“What does it matter a hill of beans which fund merges into which?” Commissioner Kenneth Hayne asked the deputy chair of Catholic Super Fund, as the Hayne royal commission explored the fund’s arduous and ultimately unsuccessful attempt to merge with Australian Catholic Superannuation and Retirement Fund.

Catholic Super (CSF) ended the negotiations in October 2017, the same day it received a letter from Australian Catholic reiterating established merger terms that the board contain six directors from each fund plus an independent chair, with the CSF chief executive retaining that position in the new entity.

Peter Haysey, deputy chair of Catholic Super, had insisted under questioning from counsel assisting, Albert Dinelli, that CSF was a fund with superior performance and should be the dominant fund in any merger.

At one point during Wednesday’s hearings at the Royal Commission into Misconduct in the Banking, Superannuation and Financial Services Industry, Hayne interjected to ask whether there was any real dispute that led the talks to collapse, given there was no dispute about the board weighting and CSF had been the party to insist on having an independent chair.

Haysey said CSF members’ retirement savings could be put at risk if there were no guarantee that the policies and procedures in place to produce those returns would continue to apply.

“Well, those are set by the board, aren’t they?” the commissioner replied, before telling Dinelli to continue.

Haysey had previously acknowledged the benefits to members that a merger would achieve, including added scale that would increase funds under management and decrease the cost per member.

Despite Haysey’s position that Catholic Super should have the upper hand in any tie-up, it soon emerged that the fund had some serious governance issues it was working through – particularly related-party deals to the tune of $2 million.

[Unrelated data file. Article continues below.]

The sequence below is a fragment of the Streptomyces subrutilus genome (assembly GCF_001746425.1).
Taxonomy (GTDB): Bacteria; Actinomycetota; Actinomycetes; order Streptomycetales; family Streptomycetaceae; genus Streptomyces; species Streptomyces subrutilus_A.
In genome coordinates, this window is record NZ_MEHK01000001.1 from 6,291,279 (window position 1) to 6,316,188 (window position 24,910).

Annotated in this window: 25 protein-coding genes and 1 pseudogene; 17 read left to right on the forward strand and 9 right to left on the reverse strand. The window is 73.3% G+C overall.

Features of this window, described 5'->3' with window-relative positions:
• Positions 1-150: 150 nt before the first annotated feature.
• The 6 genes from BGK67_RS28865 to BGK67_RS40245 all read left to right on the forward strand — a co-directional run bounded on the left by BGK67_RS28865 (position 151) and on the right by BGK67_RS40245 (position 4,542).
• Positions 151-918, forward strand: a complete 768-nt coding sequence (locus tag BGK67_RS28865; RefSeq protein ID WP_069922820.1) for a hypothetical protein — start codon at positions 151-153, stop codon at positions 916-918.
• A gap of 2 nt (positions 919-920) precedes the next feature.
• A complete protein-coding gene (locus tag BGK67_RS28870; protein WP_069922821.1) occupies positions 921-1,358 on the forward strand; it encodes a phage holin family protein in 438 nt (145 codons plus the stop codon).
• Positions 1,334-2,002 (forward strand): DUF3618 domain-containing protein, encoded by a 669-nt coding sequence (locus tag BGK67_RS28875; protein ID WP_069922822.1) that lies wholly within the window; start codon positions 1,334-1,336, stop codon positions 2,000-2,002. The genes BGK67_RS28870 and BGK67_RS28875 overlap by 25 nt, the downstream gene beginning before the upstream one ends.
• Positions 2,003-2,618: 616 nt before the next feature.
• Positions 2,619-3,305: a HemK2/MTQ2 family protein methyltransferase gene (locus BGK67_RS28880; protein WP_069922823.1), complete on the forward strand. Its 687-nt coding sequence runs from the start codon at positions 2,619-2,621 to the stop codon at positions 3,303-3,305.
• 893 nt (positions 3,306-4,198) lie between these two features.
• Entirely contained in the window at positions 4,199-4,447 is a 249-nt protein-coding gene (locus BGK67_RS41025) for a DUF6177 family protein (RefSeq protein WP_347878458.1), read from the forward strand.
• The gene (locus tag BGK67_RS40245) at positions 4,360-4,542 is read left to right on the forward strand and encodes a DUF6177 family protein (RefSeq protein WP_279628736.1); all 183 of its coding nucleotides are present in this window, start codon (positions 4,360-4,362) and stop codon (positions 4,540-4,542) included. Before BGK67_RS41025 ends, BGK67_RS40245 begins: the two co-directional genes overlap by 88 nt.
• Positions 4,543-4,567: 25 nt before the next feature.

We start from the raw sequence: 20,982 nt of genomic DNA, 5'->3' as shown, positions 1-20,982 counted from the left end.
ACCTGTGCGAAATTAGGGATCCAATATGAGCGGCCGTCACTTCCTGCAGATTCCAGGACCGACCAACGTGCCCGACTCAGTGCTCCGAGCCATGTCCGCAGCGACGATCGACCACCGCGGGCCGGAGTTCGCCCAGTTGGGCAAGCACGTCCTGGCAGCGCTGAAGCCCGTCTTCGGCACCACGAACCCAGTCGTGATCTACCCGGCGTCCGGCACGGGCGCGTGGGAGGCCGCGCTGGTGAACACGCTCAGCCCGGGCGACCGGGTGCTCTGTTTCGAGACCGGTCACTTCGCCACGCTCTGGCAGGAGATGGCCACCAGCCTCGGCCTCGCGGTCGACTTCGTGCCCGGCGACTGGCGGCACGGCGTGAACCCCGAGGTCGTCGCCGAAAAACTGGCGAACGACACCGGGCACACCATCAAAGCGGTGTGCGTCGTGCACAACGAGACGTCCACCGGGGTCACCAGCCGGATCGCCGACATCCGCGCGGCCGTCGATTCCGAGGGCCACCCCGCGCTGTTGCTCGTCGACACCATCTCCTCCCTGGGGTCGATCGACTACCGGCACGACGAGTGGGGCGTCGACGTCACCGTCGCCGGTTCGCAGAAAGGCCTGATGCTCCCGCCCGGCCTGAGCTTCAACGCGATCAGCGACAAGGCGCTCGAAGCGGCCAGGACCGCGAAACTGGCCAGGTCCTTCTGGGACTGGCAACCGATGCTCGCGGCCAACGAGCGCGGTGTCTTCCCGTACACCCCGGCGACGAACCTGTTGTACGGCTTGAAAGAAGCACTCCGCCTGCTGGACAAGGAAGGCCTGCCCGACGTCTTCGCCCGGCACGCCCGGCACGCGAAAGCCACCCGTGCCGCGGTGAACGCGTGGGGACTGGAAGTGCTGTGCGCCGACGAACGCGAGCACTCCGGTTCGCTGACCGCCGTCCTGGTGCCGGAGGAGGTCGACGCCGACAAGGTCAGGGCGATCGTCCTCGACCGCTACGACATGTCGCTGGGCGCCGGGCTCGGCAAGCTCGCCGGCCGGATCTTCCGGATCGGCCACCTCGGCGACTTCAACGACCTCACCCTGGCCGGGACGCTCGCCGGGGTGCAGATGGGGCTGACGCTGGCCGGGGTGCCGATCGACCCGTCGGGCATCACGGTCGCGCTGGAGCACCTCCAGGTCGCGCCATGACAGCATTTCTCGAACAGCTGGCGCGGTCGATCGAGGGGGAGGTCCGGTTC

CSF general manager of investor relations Robert Clancy did not disclose until 2015 that his wife worked for a company called Australian Family that had been doing marketing and market research work for CSF since 2010.

The owner of Australian Family is Robert’s brother, Paul Clancy, and that conflict wasn’t disclosed to the organisation until July this year. Up to that point, CSF had done $1.5 million in business with Australian Family and handed over $500,000 in sponsorship expenses.

Robert Clancy disclosed confidential information about the fund to Paul, and the two communicated via email about business matters as recently as May 29 this year – in some cases approving payments – despite a decision in 2010 that only chief executive Frank Pegan would deal with Australian Family.

Additionally, policy on the use of corporate cards had been breached at CSF; unauthorised expenses totalling $46,000 were made on Robert Clancy’s card between 2013 and 2016. These have since been repaid but more may have been made. Staff have long been allowed to make personal purchases on their corporate cards and then repay the money.

CSF has commissioned an independent review into the matter, which will be completed by the end of this month.

Ben Hurley is a journalist and editor with more than a decade of experience in the industry. He has written for The Australian Financial Review, Business Review Weekly, The Guardian and a range of specialised and industry publications.